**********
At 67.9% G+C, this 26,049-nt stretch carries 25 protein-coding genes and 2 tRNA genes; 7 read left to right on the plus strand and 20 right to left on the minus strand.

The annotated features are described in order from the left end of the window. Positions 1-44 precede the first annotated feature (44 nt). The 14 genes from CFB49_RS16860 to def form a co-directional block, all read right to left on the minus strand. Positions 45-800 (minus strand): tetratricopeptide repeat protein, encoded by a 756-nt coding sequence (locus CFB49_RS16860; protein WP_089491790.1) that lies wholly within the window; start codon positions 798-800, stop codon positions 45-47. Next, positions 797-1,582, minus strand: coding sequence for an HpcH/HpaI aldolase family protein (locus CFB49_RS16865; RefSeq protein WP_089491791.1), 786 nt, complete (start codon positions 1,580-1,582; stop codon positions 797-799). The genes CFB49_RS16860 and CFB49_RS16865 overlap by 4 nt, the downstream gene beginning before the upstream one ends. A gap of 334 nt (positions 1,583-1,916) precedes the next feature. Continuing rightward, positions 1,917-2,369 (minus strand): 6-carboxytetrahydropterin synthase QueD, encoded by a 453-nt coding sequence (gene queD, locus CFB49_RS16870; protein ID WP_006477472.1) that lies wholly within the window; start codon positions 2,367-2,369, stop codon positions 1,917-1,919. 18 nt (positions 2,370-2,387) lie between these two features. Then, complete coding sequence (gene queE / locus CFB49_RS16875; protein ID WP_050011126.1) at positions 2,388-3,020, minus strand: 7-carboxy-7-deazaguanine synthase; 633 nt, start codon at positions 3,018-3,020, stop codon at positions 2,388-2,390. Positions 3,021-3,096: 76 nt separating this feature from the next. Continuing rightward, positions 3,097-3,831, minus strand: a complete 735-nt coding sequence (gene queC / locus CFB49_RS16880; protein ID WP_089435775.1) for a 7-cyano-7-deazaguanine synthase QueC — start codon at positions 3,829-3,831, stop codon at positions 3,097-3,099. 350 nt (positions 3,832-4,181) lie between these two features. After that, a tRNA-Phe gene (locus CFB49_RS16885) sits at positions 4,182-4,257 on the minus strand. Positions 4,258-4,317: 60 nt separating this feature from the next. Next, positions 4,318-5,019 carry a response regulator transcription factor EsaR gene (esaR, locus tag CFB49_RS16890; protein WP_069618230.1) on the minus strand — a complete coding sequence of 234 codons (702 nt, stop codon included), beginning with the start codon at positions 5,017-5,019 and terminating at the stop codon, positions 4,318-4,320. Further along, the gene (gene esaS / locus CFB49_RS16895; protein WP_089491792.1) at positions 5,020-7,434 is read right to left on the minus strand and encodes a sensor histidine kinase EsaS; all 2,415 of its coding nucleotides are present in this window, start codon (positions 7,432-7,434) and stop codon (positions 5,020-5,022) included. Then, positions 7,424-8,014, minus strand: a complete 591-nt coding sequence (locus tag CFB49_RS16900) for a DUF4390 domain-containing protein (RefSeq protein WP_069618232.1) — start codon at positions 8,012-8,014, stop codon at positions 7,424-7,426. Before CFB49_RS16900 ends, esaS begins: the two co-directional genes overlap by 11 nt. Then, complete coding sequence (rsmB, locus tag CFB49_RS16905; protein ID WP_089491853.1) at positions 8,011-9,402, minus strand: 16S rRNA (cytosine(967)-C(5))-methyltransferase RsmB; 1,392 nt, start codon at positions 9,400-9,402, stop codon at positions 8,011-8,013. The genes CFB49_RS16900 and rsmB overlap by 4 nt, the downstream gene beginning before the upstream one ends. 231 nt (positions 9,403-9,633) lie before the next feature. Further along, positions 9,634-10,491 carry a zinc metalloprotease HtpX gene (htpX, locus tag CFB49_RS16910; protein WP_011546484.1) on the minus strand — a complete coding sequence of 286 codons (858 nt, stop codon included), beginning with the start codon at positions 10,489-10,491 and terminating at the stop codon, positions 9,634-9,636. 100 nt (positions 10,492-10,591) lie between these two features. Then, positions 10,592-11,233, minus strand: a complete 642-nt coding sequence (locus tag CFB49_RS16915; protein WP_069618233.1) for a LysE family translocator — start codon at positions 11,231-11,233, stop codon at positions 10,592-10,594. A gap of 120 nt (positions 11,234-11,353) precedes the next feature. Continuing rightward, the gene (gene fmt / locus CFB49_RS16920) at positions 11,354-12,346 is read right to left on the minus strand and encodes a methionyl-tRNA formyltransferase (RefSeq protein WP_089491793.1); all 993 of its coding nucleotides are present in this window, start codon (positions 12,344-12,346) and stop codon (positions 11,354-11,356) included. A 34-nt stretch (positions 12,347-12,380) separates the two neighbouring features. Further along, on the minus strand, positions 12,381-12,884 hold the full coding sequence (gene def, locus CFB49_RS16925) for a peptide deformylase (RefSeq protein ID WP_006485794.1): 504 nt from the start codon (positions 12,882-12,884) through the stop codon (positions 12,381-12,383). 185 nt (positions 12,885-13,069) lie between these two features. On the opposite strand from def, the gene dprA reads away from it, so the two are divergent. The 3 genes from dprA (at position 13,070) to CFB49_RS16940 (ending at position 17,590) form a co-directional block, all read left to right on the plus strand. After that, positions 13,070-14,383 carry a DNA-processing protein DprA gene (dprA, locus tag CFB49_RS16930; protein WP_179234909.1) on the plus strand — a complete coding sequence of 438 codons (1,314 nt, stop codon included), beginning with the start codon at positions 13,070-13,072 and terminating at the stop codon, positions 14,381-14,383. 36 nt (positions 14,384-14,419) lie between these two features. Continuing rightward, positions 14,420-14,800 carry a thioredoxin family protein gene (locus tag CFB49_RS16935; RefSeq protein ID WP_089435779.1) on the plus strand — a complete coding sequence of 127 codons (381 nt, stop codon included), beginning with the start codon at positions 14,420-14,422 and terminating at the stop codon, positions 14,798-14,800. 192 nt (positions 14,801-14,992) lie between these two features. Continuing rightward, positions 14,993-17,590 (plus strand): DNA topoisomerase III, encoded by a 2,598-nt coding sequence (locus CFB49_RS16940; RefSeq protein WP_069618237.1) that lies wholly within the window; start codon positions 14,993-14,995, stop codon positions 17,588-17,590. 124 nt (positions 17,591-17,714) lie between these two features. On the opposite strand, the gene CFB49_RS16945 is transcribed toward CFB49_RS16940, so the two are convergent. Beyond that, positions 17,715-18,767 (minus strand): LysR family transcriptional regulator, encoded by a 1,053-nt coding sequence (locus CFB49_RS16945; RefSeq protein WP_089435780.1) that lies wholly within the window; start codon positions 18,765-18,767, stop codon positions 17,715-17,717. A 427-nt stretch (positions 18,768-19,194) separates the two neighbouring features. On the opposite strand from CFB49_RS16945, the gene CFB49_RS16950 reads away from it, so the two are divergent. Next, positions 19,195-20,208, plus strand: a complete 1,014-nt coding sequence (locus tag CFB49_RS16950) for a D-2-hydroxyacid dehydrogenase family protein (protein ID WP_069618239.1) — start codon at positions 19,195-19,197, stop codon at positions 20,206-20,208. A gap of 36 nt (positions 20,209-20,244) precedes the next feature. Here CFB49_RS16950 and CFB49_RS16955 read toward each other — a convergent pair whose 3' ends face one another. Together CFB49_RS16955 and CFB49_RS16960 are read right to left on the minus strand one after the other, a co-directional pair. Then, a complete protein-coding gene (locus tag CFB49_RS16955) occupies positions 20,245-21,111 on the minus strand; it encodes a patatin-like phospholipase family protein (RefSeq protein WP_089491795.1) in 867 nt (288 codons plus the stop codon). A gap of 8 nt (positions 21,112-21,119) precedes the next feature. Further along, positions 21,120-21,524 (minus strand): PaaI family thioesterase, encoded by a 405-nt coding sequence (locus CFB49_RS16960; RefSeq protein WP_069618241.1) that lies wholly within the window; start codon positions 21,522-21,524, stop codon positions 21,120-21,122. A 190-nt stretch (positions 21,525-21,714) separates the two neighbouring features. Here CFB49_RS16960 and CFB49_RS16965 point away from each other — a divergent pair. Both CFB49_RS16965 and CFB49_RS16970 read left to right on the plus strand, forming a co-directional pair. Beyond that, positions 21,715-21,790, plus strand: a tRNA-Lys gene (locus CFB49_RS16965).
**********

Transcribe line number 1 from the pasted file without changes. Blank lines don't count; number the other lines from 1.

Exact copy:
At 67.9% G+C, this 26,049-nt stretch carries 25 protein-coding genes and 2 tRNA genes; 7 read left to right on the plus strand and 20 right to left on the minus strand.